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The Satirical Methods of Swift in Gulliver's Travels.

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The Satirical Methods of Swift in Gulliver's Travel During the eighteenth century English society held themselves in very high regards, feeling that they were the elite society of mankind. In his novel, Gulliver's Travels, Jonathan Swift satirizes this English society in many ways. In the novel, Swift uses metaphors to reveal his disapproval of English society. Through representations of the body and its functions, Swift reveals to the reader that greatness is merely an illusion, a facade behind which English society of his time attempted to hide from reality. "Gulliver's Travels" tells the story of Lemuel Gulliver, a ship's surgeon who has a number of rather extraordinary adventures, comprising four sections or "Books." In Book I, his ship is blown off course and Gulliver is shipwrecked. He wakes up flat on his back on the shore, and discovers that he cannot move; he has been bound to the earth by thousands of tiny crisscrossing threads. He soon discovers that his captors are tiny men about six inches high, natives of the land of Lilliput. He is released from his prone position only to be confined in a ruined temple by ninety-one tiny but unbreakable chains. In spite of his predicament, Gulliver is at first impressed by the intelligence and organizational abilities of the Lilliputians. ...read more.


It is in this chapter that Gulliver first asks to be freed and is refused. As Chapter III starts, Gulliver and his captors have become great friends. Much in the style of a travelogue, Gulliver describes for the reader some of the unusual forms of entertainment practiced by the Lilliputians. For instance, anyone desiring a high position at court is required to jump up and down on a tightrope stretched six inches above the floor. Only those who are able to do it win the office, and anyone wishing to remain in office may be asked to do it again. If he fails, he's out the door, and a successful ropedancer takes his place. Gulliver remarks that it would seem that noble birth or a fine educational background would seem to be better predictors of one's ability to govern than dancing on a rope, but the Lilliputians find no sense in that. A similar "trial" requires office-seekers to jump over or crawl under a stick, sort of a combination vault and limbo exercise. The Emperor, who holds the stick, raises or lowers the stick suddenly and without warning, so the performer is obliged to change tactics midstream. Winners receive a snippet of coloured thread, which they wear on their clothing with great pride. Gulliver delights the Emperor by inventing some new forms of entertainment, also; one involves making the cavalry perform military manoeuvres on the drum-taut surface of his handkerchief, stretched above the ground, but when a rider is thrown, Gulliver stops the game. ...read more.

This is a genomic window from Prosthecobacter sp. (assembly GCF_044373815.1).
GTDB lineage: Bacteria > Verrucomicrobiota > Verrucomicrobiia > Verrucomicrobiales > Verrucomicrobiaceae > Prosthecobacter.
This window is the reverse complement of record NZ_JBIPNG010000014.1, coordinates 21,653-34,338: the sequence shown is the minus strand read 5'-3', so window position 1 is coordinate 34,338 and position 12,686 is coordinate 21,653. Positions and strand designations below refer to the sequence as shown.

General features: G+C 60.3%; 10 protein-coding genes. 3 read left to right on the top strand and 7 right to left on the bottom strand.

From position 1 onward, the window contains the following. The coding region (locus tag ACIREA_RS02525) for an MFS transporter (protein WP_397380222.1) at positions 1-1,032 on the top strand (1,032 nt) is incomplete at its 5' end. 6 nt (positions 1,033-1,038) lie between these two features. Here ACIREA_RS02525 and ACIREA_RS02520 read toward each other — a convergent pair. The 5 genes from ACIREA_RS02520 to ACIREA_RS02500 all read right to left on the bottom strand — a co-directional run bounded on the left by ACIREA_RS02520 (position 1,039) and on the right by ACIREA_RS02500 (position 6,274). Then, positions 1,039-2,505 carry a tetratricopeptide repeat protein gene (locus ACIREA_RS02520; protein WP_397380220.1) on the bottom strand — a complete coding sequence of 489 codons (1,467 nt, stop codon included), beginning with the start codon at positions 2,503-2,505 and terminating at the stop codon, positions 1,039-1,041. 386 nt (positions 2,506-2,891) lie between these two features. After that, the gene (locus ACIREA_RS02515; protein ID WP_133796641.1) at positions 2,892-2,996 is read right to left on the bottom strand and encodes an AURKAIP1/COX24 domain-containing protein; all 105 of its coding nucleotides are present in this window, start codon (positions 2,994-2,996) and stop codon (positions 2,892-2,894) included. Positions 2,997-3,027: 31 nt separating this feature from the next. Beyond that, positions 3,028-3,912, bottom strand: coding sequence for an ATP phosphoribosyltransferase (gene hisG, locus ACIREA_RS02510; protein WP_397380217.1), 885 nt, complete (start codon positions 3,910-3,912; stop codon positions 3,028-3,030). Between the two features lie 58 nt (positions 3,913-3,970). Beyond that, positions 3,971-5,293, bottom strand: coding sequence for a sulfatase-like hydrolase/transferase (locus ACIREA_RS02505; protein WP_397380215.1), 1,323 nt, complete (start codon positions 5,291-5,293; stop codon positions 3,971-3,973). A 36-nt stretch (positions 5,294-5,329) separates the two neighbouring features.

Many Lilliputians refused to do so, as since time immemorial their creed had been to break their eggs on the larger end, and they insisted on their right to do so. This caused them to emigrate to Blefuscu, and now that country, bolstered by its new angry citizens, is planning an invasion against Lilliput. Swift is saying that the argument between the Low-Heels and the High-Heels is ridiculous-almost as silly as the war between the Big-Enders and the Little-Enders. During Swift's lifetime, an equally high level of animosity existed between the various English sects which considered themselves Protestant, and between the English Protestants collectively and the Catholics on the Continent. Swift, an Anglican clergyman himself is clearly showing how ridiculous such differences among people who are allfollowers of the same path. Gulliver's Travels is a satirical novel of the eighteenth century English society, a society with superficial ideas of greatness and nobility. Through clever representations, Jonathan Swift successfully humbles this society's pride and human vanity. He reveals the flaws in their thinking by reducing them to what they are, human beings, which, like any other group of human beings is able to do, have merely adopted a superficial self righteous attitude. In doing so, Swift makes a broader statement about mankind today. Despite all the self-acclaimed advances in civilization and technology, we are still merely human; suffering from the same forces and flaws, impulses and imperfections as everyone else. ...read more.

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